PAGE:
- Pierre LeBrun, NHL
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There's no other way to put it: The Northeast Division is a train wreck with the playoffs just around the corner.
That may end up meaning nothing once the second season begins, but I doubt the way the Boston Bruins, Montreal Canadiens, Toronto Maple Leafs and Ottawa Senators have played of late comforts any of their fans as the postseason approaches.
The Bruins host the Tampa Bay Lightning on Thursday night having dropped five of their past six games, unwilling to cement a division title the Habs have tried to hand them on a silver platter. Bruins coach Claude Julien was incensed after the team's road loss to the Philadelphia Flyers on Tuesday night, saying among other things in a terse dressing down of his team: "We're running out of time to get this stuff going."
The Bruins should be able to beat a tired Tampa team Thursday night (the Lightning played at home Wednesday night) before visiting the Washington Capitals on Saturday, then closing out their season Sunday night at home against the Senators. Odds are the B's should win the beleaguered division, with the emphasis on should as a word that doesn't imply certainty.
The Canadiens? Mercy, they've fallen apart worse than any other club in the division -- and not just because, like Boston, they've lost five of their past six games. Rather, it's the manner in which they've lost: clobbered in most of those games and looking nothing like the juggernaut that surprised everyone this season. The team's defensive coverage has been porous and star netminder Carey Price has looked downright shaky.
Having said all that, I think the Canadiens finally showed some promise in the final 30 minutes against the New Jersey Devils on Tuesday, and perhaps that's what they build on heading into Thursday night's road game against the Winnipeg Jets. Maybe.
Otherwise, if Montreal loses again Thursday and the Maple Leafs beat the Florida Panthers, the Habs could lose home-ice advantage in the first round if Toronto beats them in regulation in Saturday night's season finale (the Leafs own the tiebreaker on the Canadiens).
Of course, the fact that the Leafs could end up with the fourth seed (and possibly the division title) would also have to suggest they have a clue right now. They've been outshot a whopping 183-114 over their past five games. They've won two of those five, but even in those wins, they were outshot 32-13 by New Jersey and 50-22 by the Senators.
On Wednesday night, with a golden chance to cut the gap to two points on both idle Boston and Montreal, the Leafs fell 5-2 in Tampa against a Lightning team that sits 14th in the Eastern Conference.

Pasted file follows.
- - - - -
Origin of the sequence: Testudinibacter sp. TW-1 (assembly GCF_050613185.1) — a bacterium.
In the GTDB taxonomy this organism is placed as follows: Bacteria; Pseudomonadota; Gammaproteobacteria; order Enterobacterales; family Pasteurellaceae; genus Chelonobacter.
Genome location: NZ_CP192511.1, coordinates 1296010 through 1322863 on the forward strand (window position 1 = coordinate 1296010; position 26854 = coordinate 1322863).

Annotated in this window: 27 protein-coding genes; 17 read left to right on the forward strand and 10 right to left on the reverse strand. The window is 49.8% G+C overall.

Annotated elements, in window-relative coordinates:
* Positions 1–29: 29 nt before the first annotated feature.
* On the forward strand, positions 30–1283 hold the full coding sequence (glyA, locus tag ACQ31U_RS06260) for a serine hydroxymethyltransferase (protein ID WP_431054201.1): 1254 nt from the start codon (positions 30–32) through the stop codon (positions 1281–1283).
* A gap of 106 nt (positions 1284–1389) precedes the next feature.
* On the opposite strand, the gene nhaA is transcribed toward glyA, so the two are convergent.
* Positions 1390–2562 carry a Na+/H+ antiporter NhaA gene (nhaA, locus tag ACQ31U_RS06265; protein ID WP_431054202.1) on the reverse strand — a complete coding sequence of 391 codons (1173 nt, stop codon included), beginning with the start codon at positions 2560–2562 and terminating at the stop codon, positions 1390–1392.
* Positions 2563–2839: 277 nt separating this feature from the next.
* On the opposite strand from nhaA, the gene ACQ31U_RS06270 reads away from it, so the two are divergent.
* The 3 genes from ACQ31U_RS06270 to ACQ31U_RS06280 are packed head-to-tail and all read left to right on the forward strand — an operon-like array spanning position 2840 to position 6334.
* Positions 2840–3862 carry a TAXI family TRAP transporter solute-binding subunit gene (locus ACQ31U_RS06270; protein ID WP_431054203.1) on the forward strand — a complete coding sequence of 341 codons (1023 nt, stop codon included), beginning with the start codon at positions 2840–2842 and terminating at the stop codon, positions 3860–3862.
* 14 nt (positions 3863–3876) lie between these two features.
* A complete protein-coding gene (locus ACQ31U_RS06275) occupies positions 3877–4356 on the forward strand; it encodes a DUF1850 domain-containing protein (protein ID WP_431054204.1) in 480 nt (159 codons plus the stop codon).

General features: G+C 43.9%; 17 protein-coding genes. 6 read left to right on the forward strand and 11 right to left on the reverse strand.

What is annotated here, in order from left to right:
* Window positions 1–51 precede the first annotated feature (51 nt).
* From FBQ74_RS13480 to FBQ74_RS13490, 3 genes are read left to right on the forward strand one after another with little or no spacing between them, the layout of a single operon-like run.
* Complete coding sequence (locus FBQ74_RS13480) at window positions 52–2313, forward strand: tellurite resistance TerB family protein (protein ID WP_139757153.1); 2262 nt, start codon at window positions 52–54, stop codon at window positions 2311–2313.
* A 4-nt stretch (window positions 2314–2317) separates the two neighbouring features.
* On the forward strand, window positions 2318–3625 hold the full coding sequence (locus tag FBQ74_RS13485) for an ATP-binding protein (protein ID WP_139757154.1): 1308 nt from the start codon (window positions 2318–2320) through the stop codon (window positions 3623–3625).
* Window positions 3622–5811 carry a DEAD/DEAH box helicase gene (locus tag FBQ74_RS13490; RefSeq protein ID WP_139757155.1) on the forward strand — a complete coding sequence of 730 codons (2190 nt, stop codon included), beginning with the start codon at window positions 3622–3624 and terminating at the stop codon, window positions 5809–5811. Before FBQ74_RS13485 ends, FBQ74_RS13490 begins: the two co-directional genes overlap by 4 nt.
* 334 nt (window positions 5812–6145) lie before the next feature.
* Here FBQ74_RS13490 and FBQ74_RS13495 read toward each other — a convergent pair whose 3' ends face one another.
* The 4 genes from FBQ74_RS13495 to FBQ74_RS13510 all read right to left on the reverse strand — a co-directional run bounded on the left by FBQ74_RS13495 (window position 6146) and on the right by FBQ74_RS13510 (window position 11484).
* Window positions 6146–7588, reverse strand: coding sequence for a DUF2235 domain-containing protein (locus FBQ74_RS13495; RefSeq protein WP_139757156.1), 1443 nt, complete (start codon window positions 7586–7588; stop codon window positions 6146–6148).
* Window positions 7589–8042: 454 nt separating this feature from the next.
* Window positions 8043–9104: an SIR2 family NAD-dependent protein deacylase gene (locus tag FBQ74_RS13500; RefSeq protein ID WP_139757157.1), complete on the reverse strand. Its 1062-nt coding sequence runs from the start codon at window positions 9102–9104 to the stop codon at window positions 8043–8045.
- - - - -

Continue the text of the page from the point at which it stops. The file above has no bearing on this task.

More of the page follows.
Combined with losses to the New York Islanders and Capitals last week, Toronto is mired in a mediocre stretch that mirrors that of the Habs and Bruins.
"There's things we have to shore up for sure," Leafs blueliner Cody Franson told TSN.ca on Wednesday night after the game in Tampa. "The last thing we're going to do is just hit the panic button over it. We know the mistakes we're making, and it's just a matter of paying attention and shoring them up."
A win in South Florida on Thursday night against the last-place Panthers would make a lot of people in Leaf Nation breathe a little easier. But just a bit.
And finally, what of the Senators?
A five-game losing streak earlier this month had people thinking perhaps the injury-riddled club had finally hit a wall. But four straight wins again made believers out of Sens fans. Then came a demoralizing home loss to the hated Leafs on Saturday, followed by another home loss to a Pittsburgh Penguins team missing Sidney Crosby and Evgeni Malkin, a game Senators players said was one of their most uninspired efforts in a while.
All of which has left the Sens just one point ahead of ninth-place Winnipeg, although with Ottawa having two more games to play than the Jets -- who wrap up their regular season Thursday night -- you have to think the Sens will get in without a problem.
Perhaps the game-changer Ottawa has been waiting for will arrive in the form of Erik Karlsson. The reigning Norris Trophy winner is on the verge of returning from what was supposed to have been a season-ending Achilles injury, taking a regular shift at practice Wednesday alongside normal partner Marc Methot, which had people in Canada's capital buzzing. Word is Karlsson and the Senators will decide after the morning skate Thursday in Washington whether it's a go that night or if he'll wait for Saturday's game against the Flyers.
The Sens will take any boost they can get, that's for sure.
Frankly, so would any playoff-bound team in the Northeast. It's ugly right now in this grouping. Somebody show the way!